Known to anglers and divers as the $25 Wreck and Mason's Paddle Wheeler, the rotting hull has been a popular fishing and diving site since as far back as the 1950's, perhaps earlier.
By their very nature, shipwreck stories have a dark side that involves death and destruction, heroism and cowardice, the luck of the draw, and the struggle for survival. The loss of the Robert J. Walker was no exception.
This volume relates in detail the contemporaneous happenstances that involved the construction, survey work, and loss of the Robert J. Walker, as well as current events, and the ominous future that the wreck and NOAA portend for American citizens in a climate in which individual freedom suffers from severe and sinister erosion.
Some of this saga is good, some of it is bad, and some is flagrantly ugly. The story is worth relating in depth so that people will understand the past, present, and ominous future of shipwreck discovery and exploration.
This book includes a dip into the seamy side of NOAA, which has been pulling the wool over America's eyes for decades. NOAA laid claim to the wreck in order to draw attention to itself. Worse than that, the obvious extortion was a foot in the door to laying specious claims not only to nearby shipwrecks, but eventually to every wreck off the American eastern seaboard.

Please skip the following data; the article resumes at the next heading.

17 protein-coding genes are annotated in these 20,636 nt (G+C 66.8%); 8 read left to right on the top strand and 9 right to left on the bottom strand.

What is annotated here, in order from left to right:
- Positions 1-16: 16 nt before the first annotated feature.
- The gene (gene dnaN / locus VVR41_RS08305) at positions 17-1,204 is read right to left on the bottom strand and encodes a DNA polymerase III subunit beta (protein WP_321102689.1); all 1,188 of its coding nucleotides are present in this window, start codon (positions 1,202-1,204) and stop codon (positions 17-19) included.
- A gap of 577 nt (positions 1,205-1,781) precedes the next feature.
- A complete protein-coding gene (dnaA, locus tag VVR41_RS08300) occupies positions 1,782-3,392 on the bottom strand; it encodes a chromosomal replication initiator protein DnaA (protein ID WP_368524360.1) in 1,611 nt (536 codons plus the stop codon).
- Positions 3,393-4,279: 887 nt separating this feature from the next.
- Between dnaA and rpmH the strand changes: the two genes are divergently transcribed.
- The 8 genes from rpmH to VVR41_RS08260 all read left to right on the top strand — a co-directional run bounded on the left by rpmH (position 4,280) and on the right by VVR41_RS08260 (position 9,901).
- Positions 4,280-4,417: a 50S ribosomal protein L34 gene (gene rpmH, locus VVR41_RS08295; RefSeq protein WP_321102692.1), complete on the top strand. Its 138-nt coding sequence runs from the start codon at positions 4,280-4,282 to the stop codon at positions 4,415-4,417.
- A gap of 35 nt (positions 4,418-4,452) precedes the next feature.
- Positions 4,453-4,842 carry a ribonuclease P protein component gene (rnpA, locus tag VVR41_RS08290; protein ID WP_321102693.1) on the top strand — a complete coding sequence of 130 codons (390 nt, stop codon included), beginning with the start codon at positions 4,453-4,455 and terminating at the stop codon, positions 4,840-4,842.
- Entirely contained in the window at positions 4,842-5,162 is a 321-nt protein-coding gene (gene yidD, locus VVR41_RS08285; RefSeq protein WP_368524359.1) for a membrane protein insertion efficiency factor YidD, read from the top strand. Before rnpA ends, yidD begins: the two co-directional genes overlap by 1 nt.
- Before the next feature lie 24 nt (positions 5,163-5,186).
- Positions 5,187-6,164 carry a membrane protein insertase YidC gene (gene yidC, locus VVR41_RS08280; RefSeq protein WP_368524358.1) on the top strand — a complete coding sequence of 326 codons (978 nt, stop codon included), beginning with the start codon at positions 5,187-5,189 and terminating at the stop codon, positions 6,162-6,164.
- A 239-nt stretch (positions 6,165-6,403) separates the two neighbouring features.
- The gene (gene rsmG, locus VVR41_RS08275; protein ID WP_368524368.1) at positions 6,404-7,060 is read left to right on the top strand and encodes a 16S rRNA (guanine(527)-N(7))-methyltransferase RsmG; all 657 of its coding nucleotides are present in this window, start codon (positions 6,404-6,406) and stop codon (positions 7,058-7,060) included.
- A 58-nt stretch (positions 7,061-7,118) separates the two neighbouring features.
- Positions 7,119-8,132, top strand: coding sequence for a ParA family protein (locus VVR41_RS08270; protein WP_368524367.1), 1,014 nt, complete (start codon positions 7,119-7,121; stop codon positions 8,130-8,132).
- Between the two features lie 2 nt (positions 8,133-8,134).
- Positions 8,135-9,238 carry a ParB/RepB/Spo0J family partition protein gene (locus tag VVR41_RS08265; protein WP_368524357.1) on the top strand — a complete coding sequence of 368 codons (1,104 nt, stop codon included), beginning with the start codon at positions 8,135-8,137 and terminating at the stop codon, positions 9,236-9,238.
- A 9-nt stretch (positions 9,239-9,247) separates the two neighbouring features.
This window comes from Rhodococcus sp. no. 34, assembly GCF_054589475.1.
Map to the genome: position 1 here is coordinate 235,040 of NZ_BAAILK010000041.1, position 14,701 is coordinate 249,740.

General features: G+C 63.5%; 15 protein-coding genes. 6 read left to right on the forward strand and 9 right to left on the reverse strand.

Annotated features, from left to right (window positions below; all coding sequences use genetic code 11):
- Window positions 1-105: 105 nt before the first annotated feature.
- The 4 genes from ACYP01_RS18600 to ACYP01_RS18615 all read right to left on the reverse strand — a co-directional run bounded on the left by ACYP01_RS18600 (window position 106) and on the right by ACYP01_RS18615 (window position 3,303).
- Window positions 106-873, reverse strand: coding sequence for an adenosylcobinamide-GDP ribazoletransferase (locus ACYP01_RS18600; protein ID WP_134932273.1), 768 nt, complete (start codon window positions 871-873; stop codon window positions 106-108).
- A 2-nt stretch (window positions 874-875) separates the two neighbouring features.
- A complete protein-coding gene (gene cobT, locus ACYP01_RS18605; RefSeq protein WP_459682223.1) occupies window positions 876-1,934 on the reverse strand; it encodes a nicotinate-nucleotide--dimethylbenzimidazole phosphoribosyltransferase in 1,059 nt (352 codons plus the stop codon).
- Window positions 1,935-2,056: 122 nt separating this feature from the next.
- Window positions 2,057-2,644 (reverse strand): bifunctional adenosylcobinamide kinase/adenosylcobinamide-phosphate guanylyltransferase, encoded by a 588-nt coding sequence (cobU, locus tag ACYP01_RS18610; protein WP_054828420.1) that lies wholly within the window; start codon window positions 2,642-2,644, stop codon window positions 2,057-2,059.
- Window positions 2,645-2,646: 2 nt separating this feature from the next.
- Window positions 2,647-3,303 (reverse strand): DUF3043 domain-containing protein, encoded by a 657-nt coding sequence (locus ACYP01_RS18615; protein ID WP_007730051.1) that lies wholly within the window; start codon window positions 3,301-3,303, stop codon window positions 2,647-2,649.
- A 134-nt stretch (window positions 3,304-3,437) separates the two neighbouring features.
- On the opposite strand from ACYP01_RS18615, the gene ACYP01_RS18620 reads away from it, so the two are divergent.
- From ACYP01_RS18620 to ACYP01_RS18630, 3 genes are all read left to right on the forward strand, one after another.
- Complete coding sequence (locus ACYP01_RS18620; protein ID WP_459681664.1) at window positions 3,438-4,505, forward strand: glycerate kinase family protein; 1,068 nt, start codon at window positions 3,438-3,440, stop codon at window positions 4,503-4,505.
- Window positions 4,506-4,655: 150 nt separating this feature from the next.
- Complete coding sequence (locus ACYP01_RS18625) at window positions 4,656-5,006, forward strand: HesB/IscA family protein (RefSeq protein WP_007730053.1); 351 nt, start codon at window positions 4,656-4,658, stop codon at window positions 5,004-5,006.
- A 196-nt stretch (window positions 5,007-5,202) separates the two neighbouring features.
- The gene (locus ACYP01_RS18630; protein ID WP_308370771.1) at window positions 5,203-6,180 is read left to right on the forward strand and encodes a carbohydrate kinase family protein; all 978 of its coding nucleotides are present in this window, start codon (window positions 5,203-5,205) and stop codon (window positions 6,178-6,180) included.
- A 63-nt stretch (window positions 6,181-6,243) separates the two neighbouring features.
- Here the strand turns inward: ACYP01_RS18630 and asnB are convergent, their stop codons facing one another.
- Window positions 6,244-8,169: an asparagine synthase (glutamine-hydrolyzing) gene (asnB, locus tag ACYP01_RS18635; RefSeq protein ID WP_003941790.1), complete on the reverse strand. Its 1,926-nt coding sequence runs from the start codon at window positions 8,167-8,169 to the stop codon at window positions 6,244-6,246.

The Robert J. Walker was but a stepping stone toward NOAA's totalitarian rule: a wayward path of using and abusing those who died at sea as a means to achieve an autocratic end in which NOAA must reign supreme.
The good side of this story is the way in which recreational divers paved the way to the wreck's identification, and then were solely responsible for examining and mapping the site. These hard-working volunteers received no payment for their services. They did it for their love of exploring shipwrecks. Because of their dedication, the $25 Wreck alias Mason's Paddle Wheeler alias Robert J. Walker has risen from a lowly hulk at the bottom of the sea to a place of status in human consciousness.